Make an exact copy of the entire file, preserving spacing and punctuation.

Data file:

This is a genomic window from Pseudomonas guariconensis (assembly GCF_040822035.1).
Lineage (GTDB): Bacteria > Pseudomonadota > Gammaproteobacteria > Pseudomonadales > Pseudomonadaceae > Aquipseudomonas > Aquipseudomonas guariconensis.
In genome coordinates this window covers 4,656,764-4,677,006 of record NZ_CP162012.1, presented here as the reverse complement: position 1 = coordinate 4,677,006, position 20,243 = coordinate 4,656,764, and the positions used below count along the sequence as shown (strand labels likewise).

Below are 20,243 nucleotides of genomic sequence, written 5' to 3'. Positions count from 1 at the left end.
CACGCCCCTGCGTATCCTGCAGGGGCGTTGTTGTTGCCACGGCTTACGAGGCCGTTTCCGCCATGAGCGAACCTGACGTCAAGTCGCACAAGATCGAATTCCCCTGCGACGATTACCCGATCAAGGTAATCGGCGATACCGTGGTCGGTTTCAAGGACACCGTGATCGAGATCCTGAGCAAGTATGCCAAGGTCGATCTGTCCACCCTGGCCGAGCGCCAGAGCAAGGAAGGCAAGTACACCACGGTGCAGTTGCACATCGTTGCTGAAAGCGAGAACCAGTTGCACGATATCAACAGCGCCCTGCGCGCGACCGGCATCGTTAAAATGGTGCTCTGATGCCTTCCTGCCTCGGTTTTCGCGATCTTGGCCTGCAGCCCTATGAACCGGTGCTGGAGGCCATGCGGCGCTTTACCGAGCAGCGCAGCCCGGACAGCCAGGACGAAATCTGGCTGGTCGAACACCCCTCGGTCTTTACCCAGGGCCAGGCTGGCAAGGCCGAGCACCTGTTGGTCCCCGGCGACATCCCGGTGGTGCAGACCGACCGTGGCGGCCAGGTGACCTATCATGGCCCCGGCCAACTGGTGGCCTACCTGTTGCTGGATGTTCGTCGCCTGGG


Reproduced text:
This is a genomic window from Pseudomonas guariconensis (assembly GCF_040822035.1).
Lineage (GTDB): Bacteria > Pseudomonadota > Gammaproteobacteria > Pseudomonadales > Pseudomonadaceae > Aquipseudomonas > Aquipseudomonas guariconensis.
In genome coordinates this window covers 4,656,764-4,677,006 of record NZ_CP162012.1, presented here as the reverse complement: position 1 = coordinate 4,677,006, position 20,243 = coordinate 4,656,764, and the positions used below count along the sequence as shown (strand labels likewise).

Below are 20,243 nucleotides of genomic sequence, written 5' to 3'. Positions count from 1 at the left end.
CACGCCCCTGCGTATCCTGCAGGGGCGTTGTTGTTGCCACGGCTTACGAGGCCGTTTCCGCCATGAGCGAACCTGACGTCAAGTCGCACAAGATCGAATTCCCCTGCGACGATTACCCGATCAAGGTAATCGGCGATACCGTGGTCGGTTTCAAGGACACCGTGATCGAGATCCTGAGCAAGTATGCCAAGGTCGATCTGTCCACCCTGGCCGAGCGCCAGAGCAAGGAAGGCAAGTACACCACGGTGCAGTTGCACATCGTTGCTGAAAGCGAGAACCAGTTGCACGATATCAACAGCGCCCTGCGCGCGACCGGCATCGTTAAAATGGTGCTCTGATGCCTTCCTGCCTCGGTTTTCGCGATCTTGGCCTGCAGCCCTATGAACCGGTGCTGGAGGCCATGCGGCGCTTTACCGAGCAGCGCAGCCCGGACAGCCAGGACGAAATCTGGCTGGTCGAACACCCCTCGGTCTTTACCCAGGGCCAGGCTGGCAAGGCCGAGCACCTGTTGGTCCCCGGCGACATCCCGGTGGTGCAGACCGACCGTGGCGGCCAGGTGACCTATCATGGCCCCGGCCAACTGGTGGCCTACCTGTTGCTGGATGTTCGTCGCCTGGG